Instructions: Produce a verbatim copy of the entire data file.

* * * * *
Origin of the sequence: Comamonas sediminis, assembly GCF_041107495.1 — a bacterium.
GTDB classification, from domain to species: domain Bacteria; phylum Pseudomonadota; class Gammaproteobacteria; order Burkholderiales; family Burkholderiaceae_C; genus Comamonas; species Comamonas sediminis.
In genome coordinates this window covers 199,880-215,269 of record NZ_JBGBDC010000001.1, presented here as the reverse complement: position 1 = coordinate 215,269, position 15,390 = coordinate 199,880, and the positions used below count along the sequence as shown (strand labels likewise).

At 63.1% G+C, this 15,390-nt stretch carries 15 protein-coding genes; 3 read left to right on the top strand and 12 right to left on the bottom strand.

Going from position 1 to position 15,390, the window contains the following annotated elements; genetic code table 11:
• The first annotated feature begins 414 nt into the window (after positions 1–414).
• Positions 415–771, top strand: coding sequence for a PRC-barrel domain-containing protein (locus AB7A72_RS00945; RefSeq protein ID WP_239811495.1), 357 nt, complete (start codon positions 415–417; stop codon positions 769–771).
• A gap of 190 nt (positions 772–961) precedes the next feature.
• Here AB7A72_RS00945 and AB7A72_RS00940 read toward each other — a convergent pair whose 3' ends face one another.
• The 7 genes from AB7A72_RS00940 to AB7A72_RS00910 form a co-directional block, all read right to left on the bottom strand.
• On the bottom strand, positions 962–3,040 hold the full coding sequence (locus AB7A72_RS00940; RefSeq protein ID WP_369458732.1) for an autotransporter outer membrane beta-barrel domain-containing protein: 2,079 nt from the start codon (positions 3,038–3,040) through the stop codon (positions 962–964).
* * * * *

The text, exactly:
Origin of the sequence: Comamonas sediminis, assembly GCF_041107495.1 — a bacterium.
GTDB classification, from domain to species: domain Bacteria; phylum Pseudomonadota; class Gammaproteobacteria; order Burkholderiales; family Burkholderiaceae_C; genus Comamonas; species Comamonas sediminis.
In genome coordinates this window covers 199,880-215,269 of record NZ_JBGBDC010000001.1, presented here as the reverse complement: position 1 = coordinate 215,269, position 15,390 = coordinate 199,880, and the positions used below count along the sequence as shown (strand labels likewise).

At 63.1% G+C, this 15,390-nt stretch carries 15 protein-coding genes; 3 read left to right on the top strand and 12 right to left on the bottom strand.

Going from position 1 to position 15,390, the window contains the following annotated elements; genetic code table 11:
• The first annotated feature begins 414 nt into the window (after positions 1–414).
• Positions 415–771, top strand: coding sequence for a PRC-barrel domain-containing protein (locus AB7A72_RS00945; RefSeq protein ID WP_239811495.1), 357 nt, complete (start codon positions 415–417; stop codon positions 769–771).
• A gap of 190 nt (positions 772–961) precedes the next feature.
• Here AB7A72_RS00945 and AB7A72_RS00940 read toward each other — a convergent pair whose 3' ends face one another.
• The 7 genes from AB7A72_RS00940 to AB7A72_RS00910 form a co-directional block, all read right to left on the bottom strand.
• On the bottom strand, positions 962–3,040 hold the full coding sequence (locus AB7A72_RS00940; RefSeq protein ID WP_369458732.1) for an autotransporter outer membrane beta-barrel domain-containing protein: 2,079 nt from the start codon (positions 3,038–3,040) through the stop codon (positions 962–964).